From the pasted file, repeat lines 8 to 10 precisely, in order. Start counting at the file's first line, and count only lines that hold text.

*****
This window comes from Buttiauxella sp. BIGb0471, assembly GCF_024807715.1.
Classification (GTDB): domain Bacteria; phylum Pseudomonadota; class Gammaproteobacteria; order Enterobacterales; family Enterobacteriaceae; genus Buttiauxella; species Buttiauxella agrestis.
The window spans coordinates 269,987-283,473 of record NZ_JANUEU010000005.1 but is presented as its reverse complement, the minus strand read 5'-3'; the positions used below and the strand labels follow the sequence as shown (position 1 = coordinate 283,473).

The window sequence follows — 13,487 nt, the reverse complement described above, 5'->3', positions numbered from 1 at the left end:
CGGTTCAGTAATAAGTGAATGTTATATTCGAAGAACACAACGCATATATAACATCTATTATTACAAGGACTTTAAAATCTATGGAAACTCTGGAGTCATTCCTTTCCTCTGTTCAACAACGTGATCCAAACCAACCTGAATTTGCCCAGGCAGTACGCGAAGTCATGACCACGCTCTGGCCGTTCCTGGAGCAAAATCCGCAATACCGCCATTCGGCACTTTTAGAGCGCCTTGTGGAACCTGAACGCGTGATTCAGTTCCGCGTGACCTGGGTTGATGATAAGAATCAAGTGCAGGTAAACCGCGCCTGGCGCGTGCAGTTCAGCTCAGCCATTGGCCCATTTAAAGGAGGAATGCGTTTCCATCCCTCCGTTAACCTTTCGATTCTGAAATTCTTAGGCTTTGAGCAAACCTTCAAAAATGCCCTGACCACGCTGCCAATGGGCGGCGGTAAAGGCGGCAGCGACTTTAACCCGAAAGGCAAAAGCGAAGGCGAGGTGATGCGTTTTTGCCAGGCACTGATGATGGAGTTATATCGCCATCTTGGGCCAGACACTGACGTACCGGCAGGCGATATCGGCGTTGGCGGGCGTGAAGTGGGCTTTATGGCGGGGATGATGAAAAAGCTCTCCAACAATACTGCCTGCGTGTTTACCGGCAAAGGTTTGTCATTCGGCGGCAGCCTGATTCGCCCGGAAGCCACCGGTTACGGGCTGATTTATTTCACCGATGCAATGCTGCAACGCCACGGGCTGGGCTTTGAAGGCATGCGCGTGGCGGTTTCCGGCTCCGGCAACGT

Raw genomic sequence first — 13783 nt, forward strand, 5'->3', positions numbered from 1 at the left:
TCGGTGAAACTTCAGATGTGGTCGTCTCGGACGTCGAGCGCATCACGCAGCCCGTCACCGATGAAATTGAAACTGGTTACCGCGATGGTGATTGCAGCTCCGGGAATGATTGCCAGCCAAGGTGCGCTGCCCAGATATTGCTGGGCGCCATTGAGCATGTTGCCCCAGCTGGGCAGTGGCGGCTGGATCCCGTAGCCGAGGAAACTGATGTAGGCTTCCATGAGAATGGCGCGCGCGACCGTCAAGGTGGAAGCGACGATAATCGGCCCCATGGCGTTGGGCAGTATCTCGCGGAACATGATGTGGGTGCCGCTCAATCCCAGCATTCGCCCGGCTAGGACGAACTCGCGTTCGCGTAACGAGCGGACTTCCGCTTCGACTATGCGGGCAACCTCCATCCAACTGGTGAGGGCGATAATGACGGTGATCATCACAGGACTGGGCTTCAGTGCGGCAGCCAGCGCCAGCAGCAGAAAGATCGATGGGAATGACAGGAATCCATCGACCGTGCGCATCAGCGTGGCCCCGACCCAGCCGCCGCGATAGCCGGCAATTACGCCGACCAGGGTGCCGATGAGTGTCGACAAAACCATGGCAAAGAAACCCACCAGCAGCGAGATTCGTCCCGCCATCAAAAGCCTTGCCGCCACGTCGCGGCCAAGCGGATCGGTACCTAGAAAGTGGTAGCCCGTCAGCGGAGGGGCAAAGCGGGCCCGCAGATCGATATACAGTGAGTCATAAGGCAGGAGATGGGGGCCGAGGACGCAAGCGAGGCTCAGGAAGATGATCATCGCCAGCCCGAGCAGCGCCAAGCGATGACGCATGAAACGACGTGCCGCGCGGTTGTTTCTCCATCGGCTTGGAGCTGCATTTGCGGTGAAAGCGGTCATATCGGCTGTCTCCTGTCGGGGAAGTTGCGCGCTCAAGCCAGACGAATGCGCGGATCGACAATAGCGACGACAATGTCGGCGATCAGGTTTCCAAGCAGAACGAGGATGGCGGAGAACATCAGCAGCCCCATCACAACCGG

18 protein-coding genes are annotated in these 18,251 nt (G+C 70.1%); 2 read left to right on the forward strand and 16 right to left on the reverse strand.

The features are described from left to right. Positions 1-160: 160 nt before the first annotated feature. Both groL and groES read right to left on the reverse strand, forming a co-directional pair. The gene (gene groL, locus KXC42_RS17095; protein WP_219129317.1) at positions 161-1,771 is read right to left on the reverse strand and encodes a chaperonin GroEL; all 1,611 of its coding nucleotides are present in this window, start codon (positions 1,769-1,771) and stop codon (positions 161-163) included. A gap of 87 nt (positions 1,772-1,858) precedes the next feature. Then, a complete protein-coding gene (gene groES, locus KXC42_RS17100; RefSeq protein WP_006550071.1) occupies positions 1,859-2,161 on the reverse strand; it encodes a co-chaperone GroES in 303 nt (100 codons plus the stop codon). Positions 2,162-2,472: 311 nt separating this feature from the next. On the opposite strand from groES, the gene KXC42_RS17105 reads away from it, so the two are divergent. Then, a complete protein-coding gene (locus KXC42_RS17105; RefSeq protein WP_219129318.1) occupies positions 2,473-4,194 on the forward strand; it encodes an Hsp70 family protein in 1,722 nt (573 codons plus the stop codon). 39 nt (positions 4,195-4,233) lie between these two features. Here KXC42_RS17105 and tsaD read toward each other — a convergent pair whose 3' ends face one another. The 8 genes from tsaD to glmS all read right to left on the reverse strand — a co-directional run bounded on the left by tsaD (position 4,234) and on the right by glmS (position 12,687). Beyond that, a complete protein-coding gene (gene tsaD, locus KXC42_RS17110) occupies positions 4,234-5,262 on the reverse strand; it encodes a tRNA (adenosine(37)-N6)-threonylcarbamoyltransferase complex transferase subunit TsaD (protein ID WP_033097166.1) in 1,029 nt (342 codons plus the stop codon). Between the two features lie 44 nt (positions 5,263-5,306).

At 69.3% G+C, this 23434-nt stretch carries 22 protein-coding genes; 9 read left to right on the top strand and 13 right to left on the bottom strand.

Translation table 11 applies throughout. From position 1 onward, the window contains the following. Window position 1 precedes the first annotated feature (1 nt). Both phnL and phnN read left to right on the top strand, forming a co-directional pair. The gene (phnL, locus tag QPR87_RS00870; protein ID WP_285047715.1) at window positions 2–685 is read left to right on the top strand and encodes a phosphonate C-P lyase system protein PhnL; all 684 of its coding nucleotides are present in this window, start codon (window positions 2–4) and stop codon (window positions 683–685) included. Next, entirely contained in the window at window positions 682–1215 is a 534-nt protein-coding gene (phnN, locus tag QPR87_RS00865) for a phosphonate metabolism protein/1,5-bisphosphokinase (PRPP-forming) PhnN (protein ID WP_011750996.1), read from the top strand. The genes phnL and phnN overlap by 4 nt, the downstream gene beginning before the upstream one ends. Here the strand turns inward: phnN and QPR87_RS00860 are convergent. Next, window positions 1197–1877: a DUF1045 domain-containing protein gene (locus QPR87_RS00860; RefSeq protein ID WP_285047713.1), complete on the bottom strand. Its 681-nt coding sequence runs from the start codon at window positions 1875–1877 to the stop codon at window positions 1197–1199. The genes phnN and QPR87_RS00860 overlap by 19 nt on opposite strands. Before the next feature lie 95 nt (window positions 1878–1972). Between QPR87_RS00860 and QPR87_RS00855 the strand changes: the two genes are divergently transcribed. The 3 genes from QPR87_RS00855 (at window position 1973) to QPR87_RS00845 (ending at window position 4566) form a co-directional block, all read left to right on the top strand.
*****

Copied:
18 protein-coding genes are annotated in these 18,251 nt (G+C 70.1%); 2 read left to right on the forward strand and 16 right to left on the reverse strand.

The features are described from left to right. Positions 1-160: 160 nt before the first annotated feature. Both groL and groES read right to left on the reverse strand, forming a co-directional pair. The gene (gene groL, locus KXC42_RS17095; protein WP_219129317.1) at positions 161-1,771 is read right to left on the reverse strand and encodes a chaperonin GroEL; all 1,611 of its coding nucleotides are present in this window, start codon (positions 1,769-1,771) and stop codon (positions 161-163) included. A gap of 87 nt (positions 1,772-1,858) precedes the next feature. Then, a complete protein-coding gene (gene groES, locus KXC42_RS17100; RefSeq protein WP_006550071.1) occupies positions 1,859-2,161 on the reverse strand; it encodes a co-chaperone GroES in 303 nt (100 codons plus the stop codon). Positions 2,162-2,472: 311 nt separating this feature from the next. On the opposite strand from groES, the gene KXC42_RS17105 reads away from it, so the two are divergent. Then, a complete protein-coding gene (locus KXC42_RS17105; RefSeq protein WP_219129318.1) occupies positions 2,473-4,194 on the forward strand; it encodes an Hsp70 family protein in 1,722 nt (573 codons plus the stop codon). 39 nt (positions 4,195-4,233) lie between these two features. Here KXC42_RS17105 and tsaD read toward each other — a convergent pair whose 3' ends face one another. The 8 genes from tsaD to glmS all read right to left on the reverse strand — a co-directional run bounded on the left by tsaD (position 4,234) and on the right by glmS (position 12,687). Beyond that, a complete protein-coding gene (gene tsaD, locus KXC42_RS17110) occupies positions 4,234-5,262 on the reverse strand; it encodes a tRNA (adenosine(37)-N6)-threonylcarbamoyltransferase complex transferase subunit TsaD (protein ID WP_033097166.1) in 1,029 nt (342 codons plus the stop codon). Between the two features lie 44 nt (positions 5,263-5,306).

At 69.3% G+C, this 23434-nt stretch carries 22 protein-coding genes; 9 read left to right on the top strand and 13 right to left on the bottom strand.